Nathan Miller is the last of an era — Trumbull County pole vaulters.
The Mineral Ridge standout won the only Trumbull County title, when the event was at Lakeview High School, in 1995.
Miller later went on to finish second that year in the Division III boys pole vault at 14 feet in his senior season. Newcomerstown’s Jamie Lewis went 16-1 to capture the state title and set a new Division III standard.
Because of some fatal injuries at the collegiate and high school level, the Ohio High School Athletic Association raised its standards and mandated high schools get bigger mats in the late 90s. That cost, the cost of the poles and the rising cost of insuring each athlete didn’t fit into area athletic budgets.
After talking to area track and field coaches, the money and safety factors were the two prevailing reasons why the pole vault disappeared from the Trumbull County map.
In fact, Randy Miller Sr., Nathan’s father and pole vault coach, said Nathan’s points didn’t count in the former Inter-County League because he was the last vaulter to compete in this now defunct league.
“Everybody I’ve talked to has told me because of the expense of it,” Randy Sr. said. “The poles I bought, the good ones I bought myself for the kids. Back then, they were running $300-350 a pole.”
But the costs didn’t deter Randy, whose son Randy Jr. also excelled at the pole vault at Mineral Ridge. In fact, being their coach was fulfilling.
“The communication factor was the biggest thing, being able to talk to them when you got them in high school — when they go through dating girls and all that stuff,” said Randy, who coached pole vaulting at Mineral Ridge for more than a decade.
It’s something Nathan appreciated during his high school years.
“He knew my ins and outs. I have most of what I got due to him,” Nathan said.
Earlier this decade, Penn State University sophomore Kevin Dare died while competing in the Big 10 indoor championships. It was just one of a couple catastrophes publicized.
According to the January 2001 American Journal of Sports Medicine, it said there were 31 deaths in the pole vault from 1982 to 1998.
Because of this, some are wanting their athletes to wear helmets for their safety. Pole vault coaches must be certified by the Ohio High School Athletic Association. Coaches can either attend a clinic sponsored by the Ohio Association of Track and Cross Country Coaches or go through an on-line course.
Knowledgeable coaches are a must for the athletes to be safe.
“Definitely if it is done properly and they don’t try to push them more than they’re ready to do,” Randy said. “There’s a lot of technique to it, like the hurdles. You’ve got to learn the technique and do it the best you can.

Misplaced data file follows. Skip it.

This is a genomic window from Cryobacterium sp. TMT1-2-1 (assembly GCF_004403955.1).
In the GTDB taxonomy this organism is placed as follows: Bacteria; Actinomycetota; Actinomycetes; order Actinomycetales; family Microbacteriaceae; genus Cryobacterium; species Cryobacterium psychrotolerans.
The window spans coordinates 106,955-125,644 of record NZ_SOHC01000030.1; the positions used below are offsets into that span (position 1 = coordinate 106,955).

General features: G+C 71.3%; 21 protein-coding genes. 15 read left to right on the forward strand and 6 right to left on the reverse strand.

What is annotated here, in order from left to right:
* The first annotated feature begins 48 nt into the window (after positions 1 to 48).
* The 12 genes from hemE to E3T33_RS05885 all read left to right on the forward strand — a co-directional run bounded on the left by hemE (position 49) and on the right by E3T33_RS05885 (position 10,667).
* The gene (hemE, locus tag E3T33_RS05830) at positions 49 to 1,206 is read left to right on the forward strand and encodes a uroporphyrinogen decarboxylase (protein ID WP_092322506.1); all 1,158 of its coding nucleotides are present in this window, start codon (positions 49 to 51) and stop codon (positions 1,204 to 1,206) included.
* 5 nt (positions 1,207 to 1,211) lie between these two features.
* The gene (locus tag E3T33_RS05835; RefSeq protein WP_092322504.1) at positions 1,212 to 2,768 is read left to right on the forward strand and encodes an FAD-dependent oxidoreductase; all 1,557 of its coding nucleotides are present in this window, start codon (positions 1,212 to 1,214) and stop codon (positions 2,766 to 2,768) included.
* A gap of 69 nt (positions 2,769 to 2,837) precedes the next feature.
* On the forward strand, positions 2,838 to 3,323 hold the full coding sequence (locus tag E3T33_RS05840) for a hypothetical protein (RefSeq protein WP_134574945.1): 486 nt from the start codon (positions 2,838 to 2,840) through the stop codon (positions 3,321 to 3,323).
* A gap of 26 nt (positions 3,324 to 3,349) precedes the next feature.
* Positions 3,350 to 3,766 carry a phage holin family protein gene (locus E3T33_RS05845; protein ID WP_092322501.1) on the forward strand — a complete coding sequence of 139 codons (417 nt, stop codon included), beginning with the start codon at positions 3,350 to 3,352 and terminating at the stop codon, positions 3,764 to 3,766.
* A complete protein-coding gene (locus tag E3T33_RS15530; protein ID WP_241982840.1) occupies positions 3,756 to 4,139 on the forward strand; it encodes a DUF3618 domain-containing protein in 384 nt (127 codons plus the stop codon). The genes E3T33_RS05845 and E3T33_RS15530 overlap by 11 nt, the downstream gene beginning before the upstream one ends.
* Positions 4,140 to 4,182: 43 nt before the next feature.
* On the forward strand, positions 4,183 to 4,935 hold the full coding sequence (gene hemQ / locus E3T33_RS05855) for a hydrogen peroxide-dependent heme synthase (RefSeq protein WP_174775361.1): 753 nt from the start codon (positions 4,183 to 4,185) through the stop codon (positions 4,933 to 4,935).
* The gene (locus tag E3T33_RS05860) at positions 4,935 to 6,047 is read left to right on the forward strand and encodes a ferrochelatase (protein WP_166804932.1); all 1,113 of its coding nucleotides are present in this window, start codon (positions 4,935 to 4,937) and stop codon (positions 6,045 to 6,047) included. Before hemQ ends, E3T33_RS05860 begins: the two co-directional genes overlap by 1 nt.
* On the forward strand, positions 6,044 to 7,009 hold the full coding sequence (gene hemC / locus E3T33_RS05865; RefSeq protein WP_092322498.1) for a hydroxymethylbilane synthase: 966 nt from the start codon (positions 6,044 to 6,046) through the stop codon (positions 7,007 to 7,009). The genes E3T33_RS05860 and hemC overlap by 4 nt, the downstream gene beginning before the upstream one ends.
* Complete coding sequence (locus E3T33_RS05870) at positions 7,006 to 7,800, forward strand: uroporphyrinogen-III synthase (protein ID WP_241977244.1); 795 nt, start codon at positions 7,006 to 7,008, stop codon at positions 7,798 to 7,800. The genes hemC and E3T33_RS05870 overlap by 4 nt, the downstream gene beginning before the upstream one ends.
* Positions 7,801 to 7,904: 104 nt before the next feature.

“In the 12 years I coached, I may have seen two poles break. I’ve seen injuries in it, but I’ve seen injuries in the hurdles — a lot of cinder rash.”
Nathan, who also raced stock cars, said he had more injuries from that than he did while doing the pole vault.
“Most of my injuries are from doing other things,” he said. “I can’t tell you any injuries from the pole vault, a few sprained ankles. But, who doesn’t have those? ...
“I think hurdles is far more dangerous than the pole vault and they’re still running hurdles.”
His efforts and that of his older brother, Randy, landed them at Youngstown State University. Nathan earned a scholarship, while Randy was a walk-on, but eventually earned a partial scholarship.
“I broke my brother’s record at (Mineral Ridge),” Nathan said. “That pretty much set up me getting my Bachelor’s degree on YSU’s bill there.”
But it was expensive to compete in the pole vault, even at YSU.
“It was easier for my dad to get a couple of poles and they weren’t cheap,” Nathan said. “For me to excel, I had to get the right kind of pole. We ended up donating those poles to YSU. That was a couple thousand dollars worth of poles to give to their program so they can keep on going.”
If it weren’t for pole vaulting, would Randy and Nathan have went to YSU?
“Sure. Somehow we would have gotten them through college,” Randy Sr. said. “But it sure did help out.”
Nathan has a 6-year-old boy and 2-year-old girl and would like them to experience the joys of the pole vault as well.
“I’d like to see the pole vault come back in this area. I’d love to coach it. I’d like to see it back for my kids,” Nathan said.